I’m starting to think Preachers’ Daughters should be renamed Preacher Parents. Or Preachers’ Daughters Whose Preacher Parents Don’t Understand Teenagers. Okay, that last one might be too long. But what I’m trying to say is that I can’t decide whose behavior Lifetime wants us to focus on when we watch this show. Or more specifically, whose behavior should we be groaning about? Because that’s why we watch reality shows, right? To groan at ridiculous people’s behavior? Am I wrong about this?
The show has been the subject of some controversy, because a lot of real-life preachers’ daughters are upset that people will
know their secrets think they’re as stereotypically rebellious as the girls on this show. But the thing is, these girls aren’t really that rebellious. With the exception of 18-year-old Olivia Perry, who already has a daughter and isn’t sure who the father is. But even she chooses to tell her parents the truth about the paternity issue, and she wears the promise ring they gave her without complaint.
At this point in the series, 17-year-old Taylor Coleman seems to be more rebellious in her mind than she is through her actions. Sure, she says she’s considered becoming a porn star, and she aspires to wear skimpy outfits, but so far in the series she hasn’t exactly acted on these desires, and her parents become well aware of them, which should enable them to guide her to making the right decisions.
Oh, I’m sorry, did I say guide her? I meant fail to actually discuss it with her and choose to pray about it instead. Because that’s how the preacher dads on this show deal with their daughters’ rebellion. Taylor’s dad allows her to storm off and then goes into the other room to ask God not to let his daughter become a porn star. Even he admits that he made mistakes raising his older children, so you’d think he’d realize that praying isn’t going to prevent him from making the same mistakes again.
This is also the tactic Olivia’s dad uses to deal with difficult parenting problems. In the middle of a family conversation, during which Olivia’s older sister admits to smoking weed and starts crying, the dad throws his head back and asks God to bless his family’s conversation. Maybe you could have a little bit of control over how the family conversation goes? Just an idea. Mr. Perry also chooses to use prayer to deal with Olivia’s paternity revelation. He resigns himself to the fact that they’re going to get a paternity test done, then places his hand on Olivia’s head and prays some more. I don’t think the praying worked to prevent her from getting pregnant, so maybe a different tactic would be better this time?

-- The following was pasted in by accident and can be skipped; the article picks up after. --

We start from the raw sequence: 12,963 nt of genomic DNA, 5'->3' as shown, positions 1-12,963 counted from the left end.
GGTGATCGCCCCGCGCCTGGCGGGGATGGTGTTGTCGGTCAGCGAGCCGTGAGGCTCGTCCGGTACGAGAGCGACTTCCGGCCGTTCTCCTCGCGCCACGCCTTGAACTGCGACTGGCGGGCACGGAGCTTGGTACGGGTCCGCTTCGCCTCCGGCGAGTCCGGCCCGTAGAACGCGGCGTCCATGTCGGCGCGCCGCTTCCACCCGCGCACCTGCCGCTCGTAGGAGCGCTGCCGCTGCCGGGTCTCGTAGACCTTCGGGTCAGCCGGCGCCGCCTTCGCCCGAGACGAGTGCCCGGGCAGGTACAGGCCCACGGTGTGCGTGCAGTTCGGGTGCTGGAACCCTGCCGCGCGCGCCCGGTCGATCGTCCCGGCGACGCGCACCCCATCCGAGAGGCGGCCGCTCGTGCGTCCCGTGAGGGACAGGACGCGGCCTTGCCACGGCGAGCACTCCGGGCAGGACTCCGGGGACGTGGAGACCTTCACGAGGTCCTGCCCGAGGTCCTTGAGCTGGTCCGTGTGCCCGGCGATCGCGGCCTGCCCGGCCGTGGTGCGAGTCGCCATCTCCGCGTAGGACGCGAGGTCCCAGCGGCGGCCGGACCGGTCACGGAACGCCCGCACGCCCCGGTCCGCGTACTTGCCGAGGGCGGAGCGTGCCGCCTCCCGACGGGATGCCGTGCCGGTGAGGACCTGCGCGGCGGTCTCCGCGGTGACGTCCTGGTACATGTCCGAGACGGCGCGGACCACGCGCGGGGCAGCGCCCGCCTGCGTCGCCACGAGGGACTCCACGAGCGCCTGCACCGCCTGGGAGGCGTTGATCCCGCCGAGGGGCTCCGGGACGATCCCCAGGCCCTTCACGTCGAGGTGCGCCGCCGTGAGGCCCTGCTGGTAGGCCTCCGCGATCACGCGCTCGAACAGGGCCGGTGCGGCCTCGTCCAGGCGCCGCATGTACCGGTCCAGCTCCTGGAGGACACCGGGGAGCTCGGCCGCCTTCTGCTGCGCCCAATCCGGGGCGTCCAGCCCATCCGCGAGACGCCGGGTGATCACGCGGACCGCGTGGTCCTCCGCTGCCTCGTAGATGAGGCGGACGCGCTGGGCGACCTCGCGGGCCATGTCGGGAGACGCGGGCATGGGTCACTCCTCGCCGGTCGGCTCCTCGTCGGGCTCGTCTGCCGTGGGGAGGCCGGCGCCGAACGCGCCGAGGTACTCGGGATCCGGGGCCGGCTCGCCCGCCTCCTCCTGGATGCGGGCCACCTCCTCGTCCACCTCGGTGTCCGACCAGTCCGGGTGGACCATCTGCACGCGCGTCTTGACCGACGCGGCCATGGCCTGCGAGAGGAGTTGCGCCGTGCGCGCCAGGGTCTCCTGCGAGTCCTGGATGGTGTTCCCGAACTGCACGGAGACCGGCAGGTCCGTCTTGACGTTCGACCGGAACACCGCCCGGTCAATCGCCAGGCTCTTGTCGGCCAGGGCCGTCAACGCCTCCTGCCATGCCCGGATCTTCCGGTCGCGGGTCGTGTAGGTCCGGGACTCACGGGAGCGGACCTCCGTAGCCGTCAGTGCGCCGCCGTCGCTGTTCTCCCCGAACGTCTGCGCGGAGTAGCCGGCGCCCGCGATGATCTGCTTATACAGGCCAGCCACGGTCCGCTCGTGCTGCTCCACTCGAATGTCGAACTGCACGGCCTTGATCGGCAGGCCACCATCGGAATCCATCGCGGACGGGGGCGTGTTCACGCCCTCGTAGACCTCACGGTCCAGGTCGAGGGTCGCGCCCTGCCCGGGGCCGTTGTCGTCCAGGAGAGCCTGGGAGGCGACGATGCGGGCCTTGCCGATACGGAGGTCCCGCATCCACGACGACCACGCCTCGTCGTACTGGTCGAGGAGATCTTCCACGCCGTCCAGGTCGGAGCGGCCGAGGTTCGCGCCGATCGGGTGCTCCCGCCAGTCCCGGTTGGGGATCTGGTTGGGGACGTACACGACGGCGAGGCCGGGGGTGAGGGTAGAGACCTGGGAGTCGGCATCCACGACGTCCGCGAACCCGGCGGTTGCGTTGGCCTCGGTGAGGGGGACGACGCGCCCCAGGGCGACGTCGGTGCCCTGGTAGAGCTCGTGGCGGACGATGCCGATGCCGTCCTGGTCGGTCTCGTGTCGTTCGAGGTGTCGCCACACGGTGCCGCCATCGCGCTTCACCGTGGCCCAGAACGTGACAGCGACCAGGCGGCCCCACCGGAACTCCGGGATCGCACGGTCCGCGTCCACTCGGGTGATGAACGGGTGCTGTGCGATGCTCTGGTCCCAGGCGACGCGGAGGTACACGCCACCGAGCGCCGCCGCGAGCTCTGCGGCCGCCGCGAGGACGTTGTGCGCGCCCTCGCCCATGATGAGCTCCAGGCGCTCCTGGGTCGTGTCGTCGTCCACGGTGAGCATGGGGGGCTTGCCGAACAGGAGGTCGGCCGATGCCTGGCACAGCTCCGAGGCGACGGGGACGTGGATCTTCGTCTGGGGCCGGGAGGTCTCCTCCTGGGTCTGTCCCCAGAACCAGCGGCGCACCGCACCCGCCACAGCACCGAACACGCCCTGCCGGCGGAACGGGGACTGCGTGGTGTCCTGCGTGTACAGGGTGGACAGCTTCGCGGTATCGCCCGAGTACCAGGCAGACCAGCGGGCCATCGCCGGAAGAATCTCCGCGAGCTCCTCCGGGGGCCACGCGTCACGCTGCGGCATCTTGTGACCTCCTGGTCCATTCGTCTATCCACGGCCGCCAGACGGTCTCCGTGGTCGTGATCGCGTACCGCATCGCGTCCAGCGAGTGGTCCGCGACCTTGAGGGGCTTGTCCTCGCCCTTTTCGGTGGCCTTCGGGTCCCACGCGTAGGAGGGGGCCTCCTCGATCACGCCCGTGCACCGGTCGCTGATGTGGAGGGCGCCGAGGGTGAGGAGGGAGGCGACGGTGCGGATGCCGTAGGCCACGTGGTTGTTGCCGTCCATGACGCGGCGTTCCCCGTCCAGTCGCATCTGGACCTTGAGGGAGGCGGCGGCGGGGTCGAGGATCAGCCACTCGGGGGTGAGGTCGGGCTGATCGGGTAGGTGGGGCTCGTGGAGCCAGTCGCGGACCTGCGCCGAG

The only family about whom I am 100% certain who to side with — at least at this point — is the Koloff family (above). Kolby Koloff is a sweet 16-year-old girl with a crush on a guy named Micah. She likes him so much she’s not even embarrassed to share with him that she brushes her teeth with baking soda. It’s that serious. Both of Kolby’s parents are preachers. Her father is an ex-wrestler, and her mother works at a pregnancy center and teaches teens about the dangers of “penetration” (her favorite word) and “finger sex.” Also I’m pretty sure she would think brushing up against someone on the subway counts as sex. Kolby has enough respect for her parents to ask their permission to date, and Micah seems like a nice boy, even though he showed up ten minutes late to his meeting with Kolby and her mom, which she sees as unforgivable. Instead of having a pleasant conversation and setting up a curfew or something typical, Kolby’s mom gives Micah an application to fill out, forces him to compliment her beauty, and uses phrases like “finger sex” again. Poor Kolby. Poor Micah. Don’t mess this up for yourself, Kolby. I’m on your side!
The thing that confuses me is that I assumed from Lifetime‘s commercials for the series that these daughters would be out of control and the parents would be trying desperately to control them. It made it look like we might sympathize with the parents, and if not sympathize with them, at least be exasperated watching the daughters’ behavior. But I was more exasperated watching the parents fail to properly deal with their daughters’ behavior. But this is the same channel that tried to make Liz & Dick (still not over it) look legitimate by selectively quoting negative reviews to turn them into positive statements. So I don’t know why I expected an accurate marketing campaign.